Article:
Since I've been trying to keep a daily post-rate, I've realized how busy a life I lead. This week I've been working 9-5 with little to no internet access, with a slew of rehearsals and concerts in the evening, and my Church singing joe-job on Sunday. I've always managed to keep a toe-hold on news items but without the aid of an iPhone/Blackberry/New Device it can get quite difficult.
Which brings me to write a few words in praise of the several bloggers who strove to put yesterday's events in Cabinda, Angola in political/historical context. First, to Jon over at Just-Football, who has kept on top of developments as they happened, and to Chris at twofootedtackle.com who provided a very succinct and helpful roundup of the situation.
Special praise should go to Pitch Invasion's Tom Dunmore, with no less than three feature length posts on the attack, each providing meticulous background on the various organizational failures, from the Togolese federation for arranging bus travel through insecure territory, to the Angolan government for politicizing the tournament by hosting games in Cabinda to convince the world it was a secure region, (although they are not the first to do so; one thinks of the brutal crackdown on left-wing dissidents in Argentina prior to the 1978 World Cup).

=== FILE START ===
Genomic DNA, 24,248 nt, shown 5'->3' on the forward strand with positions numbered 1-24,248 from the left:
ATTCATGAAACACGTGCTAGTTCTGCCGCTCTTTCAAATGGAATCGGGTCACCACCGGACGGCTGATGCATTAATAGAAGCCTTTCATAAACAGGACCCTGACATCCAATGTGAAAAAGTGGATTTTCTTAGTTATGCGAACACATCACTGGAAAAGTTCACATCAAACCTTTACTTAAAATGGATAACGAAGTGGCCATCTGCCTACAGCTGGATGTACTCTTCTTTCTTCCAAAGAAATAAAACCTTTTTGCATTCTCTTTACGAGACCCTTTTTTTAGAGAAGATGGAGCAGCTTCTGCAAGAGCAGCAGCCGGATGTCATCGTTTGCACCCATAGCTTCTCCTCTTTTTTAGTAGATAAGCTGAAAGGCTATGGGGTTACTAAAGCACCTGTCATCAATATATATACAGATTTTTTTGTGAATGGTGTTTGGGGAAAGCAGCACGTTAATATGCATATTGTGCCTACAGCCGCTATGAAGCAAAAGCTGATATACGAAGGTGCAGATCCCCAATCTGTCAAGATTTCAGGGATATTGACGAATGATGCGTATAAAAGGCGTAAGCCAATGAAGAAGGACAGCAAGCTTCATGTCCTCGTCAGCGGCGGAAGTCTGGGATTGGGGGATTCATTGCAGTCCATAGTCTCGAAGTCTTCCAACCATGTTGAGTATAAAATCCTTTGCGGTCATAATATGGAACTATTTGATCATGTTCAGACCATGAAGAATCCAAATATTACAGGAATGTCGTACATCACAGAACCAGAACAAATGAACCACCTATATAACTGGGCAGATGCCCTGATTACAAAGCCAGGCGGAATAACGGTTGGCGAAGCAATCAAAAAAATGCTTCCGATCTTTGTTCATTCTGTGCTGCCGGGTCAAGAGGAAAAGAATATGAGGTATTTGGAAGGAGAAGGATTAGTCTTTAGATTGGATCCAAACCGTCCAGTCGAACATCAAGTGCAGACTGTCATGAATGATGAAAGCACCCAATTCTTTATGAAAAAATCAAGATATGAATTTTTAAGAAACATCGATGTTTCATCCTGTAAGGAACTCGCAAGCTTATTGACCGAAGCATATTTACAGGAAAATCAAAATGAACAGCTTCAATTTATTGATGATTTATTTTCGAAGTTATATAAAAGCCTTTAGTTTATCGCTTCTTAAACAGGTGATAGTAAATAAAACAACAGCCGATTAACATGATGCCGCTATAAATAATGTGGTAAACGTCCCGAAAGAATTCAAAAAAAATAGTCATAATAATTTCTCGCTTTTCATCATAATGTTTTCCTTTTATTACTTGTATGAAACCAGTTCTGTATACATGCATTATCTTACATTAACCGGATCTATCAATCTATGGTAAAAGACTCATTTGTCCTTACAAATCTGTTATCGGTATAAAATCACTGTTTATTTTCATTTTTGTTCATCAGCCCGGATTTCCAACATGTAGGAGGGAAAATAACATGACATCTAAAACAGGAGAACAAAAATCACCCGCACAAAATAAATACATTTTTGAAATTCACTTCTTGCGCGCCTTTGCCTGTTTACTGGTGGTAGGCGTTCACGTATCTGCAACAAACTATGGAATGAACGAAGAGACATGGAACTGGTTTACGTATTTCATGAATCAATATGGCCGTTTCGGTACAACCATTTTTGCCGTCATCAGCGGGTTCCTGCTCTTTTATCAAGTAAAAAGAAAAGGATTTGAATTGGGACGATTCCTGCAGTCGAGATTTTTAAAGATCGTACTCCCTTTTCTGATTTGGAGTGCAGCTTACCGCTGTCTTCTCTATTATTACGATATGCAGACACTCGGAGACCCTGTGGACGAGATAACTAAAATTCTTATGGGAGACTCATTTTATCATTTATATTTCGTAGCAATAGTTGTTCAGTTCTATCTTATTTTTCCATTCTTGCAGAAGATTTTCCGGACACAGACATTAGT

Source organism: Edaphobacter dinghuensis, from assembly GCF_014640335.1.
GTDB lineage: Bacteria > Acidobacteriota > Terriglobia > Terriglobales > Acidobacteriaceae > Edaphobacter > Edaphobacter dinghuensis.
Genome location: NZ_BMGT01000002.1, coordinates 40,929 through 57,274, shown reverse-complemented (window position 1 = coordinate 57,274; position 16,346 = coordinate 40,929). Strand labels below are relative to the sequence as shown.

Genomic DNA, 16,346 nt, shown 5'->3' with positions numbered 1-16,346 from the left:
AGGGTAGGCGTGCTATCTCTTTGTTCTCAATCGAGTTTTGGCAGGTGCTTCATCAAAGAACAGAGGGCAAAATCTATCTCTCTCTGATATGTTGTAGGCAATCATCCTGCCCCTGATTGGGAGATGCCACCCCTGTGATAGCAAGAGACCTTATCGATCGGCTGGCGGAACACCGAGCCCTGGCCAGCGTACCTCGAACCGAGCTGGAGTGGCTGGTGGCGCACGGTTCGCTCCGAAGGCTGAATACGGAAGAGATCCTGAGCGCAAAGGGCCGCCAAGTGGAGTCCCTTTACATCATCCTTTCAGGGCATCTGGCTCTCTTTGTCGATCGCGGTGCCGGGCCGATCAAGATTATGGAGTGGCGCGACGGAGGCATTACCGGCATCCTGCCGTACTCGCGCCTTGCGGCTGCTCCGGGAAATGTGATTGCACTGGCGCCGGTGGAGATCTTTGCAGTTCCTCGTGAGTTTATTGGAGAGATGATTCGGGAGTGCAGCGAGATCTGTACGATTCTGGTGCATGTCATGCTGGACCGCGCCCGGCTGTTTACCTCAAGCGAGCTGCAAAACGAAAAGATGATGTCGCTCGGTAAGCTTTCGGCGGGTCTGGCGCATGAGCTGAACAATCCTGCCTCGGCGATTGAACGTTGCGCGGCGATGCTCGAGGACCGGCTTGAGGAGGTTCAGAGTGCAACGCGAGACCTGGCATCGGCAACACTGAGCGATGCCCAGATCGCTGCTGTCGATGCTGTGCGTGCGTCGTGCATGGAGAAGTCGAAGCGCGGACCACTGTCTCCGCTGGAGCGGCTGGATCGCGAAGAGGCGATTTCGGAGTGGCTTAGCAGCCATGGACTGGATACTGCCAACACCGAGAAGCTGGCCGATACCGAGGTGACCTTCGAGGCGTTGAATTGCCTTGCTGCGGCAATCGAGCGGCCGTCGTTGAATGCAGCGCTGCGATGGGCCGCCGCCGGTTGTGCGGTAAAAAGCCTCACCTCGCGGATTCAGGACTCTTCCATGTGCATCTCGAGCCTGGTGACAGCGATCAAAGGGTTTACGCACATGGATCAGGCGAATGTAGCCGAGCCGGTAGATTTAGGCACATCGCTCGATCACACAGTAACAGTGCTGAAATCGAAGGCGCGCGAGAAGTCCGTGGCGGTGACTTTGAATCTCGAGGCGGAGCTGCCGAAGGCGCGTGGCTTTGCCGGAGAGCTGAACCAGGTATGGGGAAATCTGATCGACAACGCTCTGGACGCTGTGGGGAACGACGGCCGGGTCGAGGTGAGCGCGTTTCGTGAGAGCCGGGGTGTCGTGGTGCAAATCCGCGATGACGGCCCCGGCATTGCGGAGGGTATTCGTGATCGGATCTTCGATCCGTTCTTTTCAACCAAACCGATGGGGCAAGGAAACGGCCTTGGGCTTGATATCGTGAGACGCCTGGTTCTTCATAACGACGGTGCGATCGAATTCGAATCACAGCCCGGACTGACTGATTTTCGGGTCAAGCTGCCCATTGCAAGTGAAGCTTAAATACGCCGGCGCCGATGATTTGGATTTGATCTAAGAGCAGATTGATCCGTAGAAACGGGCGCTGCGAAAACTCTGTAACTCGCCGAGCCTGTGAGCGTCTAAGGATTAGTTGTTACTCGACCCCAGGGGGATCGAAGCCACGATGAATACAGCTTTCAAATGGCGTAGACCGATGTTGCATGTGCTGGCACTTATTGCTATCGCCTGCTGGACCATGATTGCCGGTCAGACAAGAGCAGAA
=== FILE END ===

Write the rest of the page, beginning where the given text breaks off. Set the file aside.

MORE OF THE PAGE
While some of the mainstream media coverage has been disappointing to say the least (I won't even mention the South Africa-Angola conflation witnessed in some English op-ed corners), football blogs also have the advantage of collating news sources into a more digestible, immediately accessible whole. I think in situations as complex as yesterday's, the need to provide context and limit hysteria is paramount, and it's good to know so-called sports media "amateurs" like the above are there to provide it.
One final note; the silence on yesterday's attack from many mainstream North American outlets is deafening.